On Tuesday, January 19, Lee Altenberg, a BCB faculty candidate, will present a colloquium as a part of his visit, January 18 through Jan. 20. The successful candidate for this BCB faculty cluster hire will join the Department of Mathematics.
His itinerary is below.
Senior Fellow, The KLI Institute for Advanced Studies in Theoretical Biology, Klosterneuburg, Austria
Tuesday, January 19, 4:10 p.m.
202 Carver Hall
"The Deep Connection between Mutational Robustness and Mutational Time Dynamics"
Abstract: The production of genetic variation is essential for the evolutionary process, but inescapably much of this variation is deleterious, and depresses the average fitness of a population below its maximal value. Haldane (1937) found for some simple models that, counterintuitively, this depression in fitness — the genetic load — was independent of the selection coefficients, and determined instead by the mutation rate. Departures from Haldane's principle were found in 1999 due to the evolution of mutational robustness on neutral networks of genotypes. The genetic load was found to be determined by the topology of the neutral network. No quantification of how the topology determines the genetic load has been forthcoming. Here, bounds are placed on the genetic load through the eigenvalues and eigenvectors of the mutation matrix. The treatment goes beyond neutral networks to arbitrary fitness landscapes and reversible mutation matrices. The mutational relaxation time for a perturbation of genotype frequencies has a direct relationship to the mutational robustness under the same perturbation of genotype fitnesses. By taking a general approach, the behavior of different kinds of mutation — point mutation, copy number change, epigenetic mutation, as well as non-genetic information transmission such as dispersal — can be compared all within a unified framework, and their levels of robustness characterized.
Details from Dr. Altenberg's Website
My research focuses on the dynamics of evolutionary processes. I am particularly interested in higher order phenomena, such as the evolution of evolvability, the evolution of the genotype-phenotype map, including modularity, and the evolution of genetic systems. My work also addresses theoretical problems in evolutionary computation.
I have also worked in conservation on Maui as a part of what I consider to be an evolutionary biologist's professional obligation to preserve the products of evolution that bless Hawaii so remarkably.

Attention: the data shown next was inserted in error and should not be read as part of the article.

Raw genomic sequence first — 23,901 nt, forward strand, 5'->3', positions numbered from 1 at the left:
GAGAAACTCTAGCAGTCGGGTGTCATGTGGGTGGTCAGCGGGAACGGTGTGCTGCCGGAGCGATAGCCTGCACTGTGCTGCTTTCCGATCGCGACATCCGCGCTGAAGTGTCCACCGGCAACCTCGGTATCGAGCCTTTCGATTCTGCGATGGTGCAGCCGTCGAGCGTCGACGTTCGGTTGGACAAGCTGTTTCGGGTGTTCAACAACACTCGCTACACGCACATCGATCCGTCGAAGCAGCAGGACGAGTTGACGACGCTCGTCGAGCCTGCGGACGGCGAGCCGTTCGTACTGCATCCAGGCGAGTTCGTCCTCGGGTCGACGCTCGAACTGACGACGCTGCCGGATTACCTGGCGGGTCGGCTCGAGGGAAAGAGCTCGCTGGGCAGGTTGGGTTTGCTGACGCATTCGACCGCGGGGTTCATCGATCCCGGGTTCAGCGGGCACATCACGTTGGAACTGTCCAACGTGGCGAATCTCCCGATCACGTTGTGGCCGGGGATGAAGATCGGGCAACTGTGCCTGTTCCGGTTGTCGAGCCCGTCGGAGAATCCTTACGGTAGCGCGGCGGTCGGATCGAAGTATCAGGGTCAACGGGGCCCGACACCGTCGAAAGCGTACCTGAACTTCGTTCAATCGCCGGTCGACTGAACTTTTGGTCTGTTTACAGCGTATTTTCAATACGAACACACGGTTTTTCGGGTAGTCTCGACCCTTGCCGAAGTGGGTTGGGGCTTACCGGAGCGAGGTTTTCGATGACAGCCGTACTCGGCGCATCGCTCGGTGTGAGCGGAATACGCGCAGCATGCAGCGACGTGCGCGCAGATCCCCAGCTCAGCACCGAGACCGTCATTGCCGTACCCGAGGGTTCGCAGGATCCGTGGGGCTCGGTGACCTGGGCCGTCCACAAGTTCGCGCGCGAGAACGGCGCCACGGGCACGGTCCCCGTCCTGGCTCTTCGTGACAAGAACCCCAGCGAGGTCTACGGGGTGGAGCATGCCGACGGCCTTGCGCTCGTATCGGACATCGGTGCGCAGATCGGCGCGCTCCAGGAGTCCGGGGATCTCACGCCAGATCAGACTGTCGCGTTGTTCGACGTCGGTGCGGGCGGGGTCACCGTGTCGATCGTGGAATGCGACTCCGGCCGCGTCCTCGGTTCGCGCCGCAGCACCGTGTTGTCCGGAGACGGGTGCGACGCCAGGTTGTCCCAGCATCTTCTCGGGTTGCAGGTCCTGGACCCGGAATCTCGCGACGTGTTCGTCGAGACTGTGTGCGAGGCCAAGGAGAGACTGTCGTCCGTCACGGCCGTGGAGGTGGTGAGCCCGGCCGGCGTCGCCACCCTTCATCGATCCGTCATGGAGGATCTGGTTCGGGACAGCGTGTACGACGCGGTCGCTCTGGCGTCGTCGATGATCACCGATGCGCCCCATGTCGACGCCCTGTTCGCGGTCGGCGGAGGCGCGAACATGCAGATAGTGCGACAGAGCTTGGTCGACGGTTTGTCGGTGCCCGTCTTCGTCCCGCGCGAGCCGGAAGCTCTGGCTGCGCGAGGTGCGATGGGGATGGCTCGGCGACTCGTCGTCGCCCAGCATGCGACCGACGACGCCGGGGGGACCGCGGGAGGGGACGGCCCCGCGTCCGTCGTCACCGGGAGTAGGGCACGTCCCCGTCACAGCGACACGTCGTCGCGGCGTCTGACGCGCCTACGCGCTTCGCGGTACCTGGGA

- Altenberg, L. 2012. Resolvent Positive Linear Operators Exhibit the Reduction Phenomenon. Proceedings of the National Academy of Sciences USA 109 (10): 3705-3710.
- Altenberg, L. 2012. The Evolution of Dispersal in Random Environments and the Principle of Partial Control. Ecological Monographs 82(3): 297-333.
- Wagner, G. P. and L. Altenberg. 1996. Complex adaptations and the evolution of evolvability. Evolution 50 (3): 967-976.
- Altenberg, L. 1995. Genome growth and the evolution of the genotype-phenotype map. In Evolution and Biocomputation: Computational Models of Evolution, ed. Wolfgang Banzhaf and Frank H. Eeckman. Lecture Notes in Computer Science vol. 899. Springer-Verlag, pp. 205-259.
Meeting With the Candidate
If you wish to meet with the speaker, contact Jonathan Smith , faculty organizer of the visit for the Math Department and BCB program. His itinerary follows:
Sunday, January 17, 2016
Arrive Des Moines Airport at 6:30 p.m.
Parking or Pickup Instructions: Jonathan Smith will pick up from airport and bring to Ames.
Accommodations at Memorial Union (MU) Hotel.
Monday, January 18, 2016
9:00 a.m. Roger Maddux, Professor Emeritus (email@example.com)
Presentation of environmental activity in central Iowa
Tuesday, January 19, 2016
7:30 a.m. Breakfast with Cliff Bergman, Professor & Chair. Meet at the hotel desk in the Memorial Union.
9:00 a.m. Robert Jernigan, Professor, BBMB, Meet in 495B Carver Hall
10:00 a.m. David Herzog, Assistant Professor, 474 Carver Hall
10:30 a.m. Steve Butler, Assistant Professor, 400C Carver Hall
11:00 a.m. Zhijun Wu, Professor, 462 Carver Hall
11:30 a.m. Lunch—Organizer: Dennis Lavrov, Associate Professor, EEOB; Attendees: Paul Sacks, Zhijun Wu, Meet outside 400 Carver Hall (by elevators)
1:15 p.m. Travel to Catt Hall, Zhijun Wu will escort
1:30 p.m. Meet with Bill Gutowski, Associate Dean, Liberal Arts & Sciences, 202 Catt Hall
2:00 p.m. Travel back from Catt Hall, Karin Dorman to walk from Catt to Carver
2:15 p.m. Karin Dorman, Associate Professor, 495B Carver Hall
3:00 p.m. Leslie Hogben, Professor, 488 Carver Hall
3:30 p.m. Break/Colloquium Prep, 495B Carver Hall
3:45 p.m. Tea & Cookies, 404 Carver Hall
4:10 p.m. Colloquium, 202 Carver Hall
5:00 p.m. Exit interview with Committee & FAC, 390 Carver Hall
6:00 p.m. Dinner—Organizer: Wolfgang Kliemann, Professor & Associate VP for Research. Attendees: Jo Anne Powell-Coffman, Chair, GDCB; Guru Rao, Chair, BBMB; Tracy Heath, Asst. Prof., EEOB. Meet in Math Office, 396 Carver Hall
6:30 p.m. Dinner at The Spice (Thai restaurant)
Wednesday, January 20, 2016
Breakfast On Own
9:30 a.m. Jue Yan, Associate Professor, 484 Carver Hall
10:00 a.m. Xun Gu, Professor, GDCB, 495B Carver Hall
10:30 a.m. Teaching Demo, 401 Carver Hall
11:00 a.m. Exit Interview with Cliff Bergman, 398A Carver Hall
12:00 p.m. Lunch with BCB graduate students, 2034 Molecular Biology Bldg. Contact: Trish Stauble, BCB Program Coordinator
1:00 p.m. Thomas Peterson, 2258 Molecular Biology Bldg. Will escort to Atanasoff.
1:45 p.m. Oliver Eulenstein, Professor, ComS, 212 Atanasoff Hall
2:30 p.m. ISU SIAM Chapter, 401 Carver Hall
3:35 p.m. Leave for airport for departure flight. Pick up luggage on way through MU to parking ramp. American Airlines 895 departing at 5:50 p.m.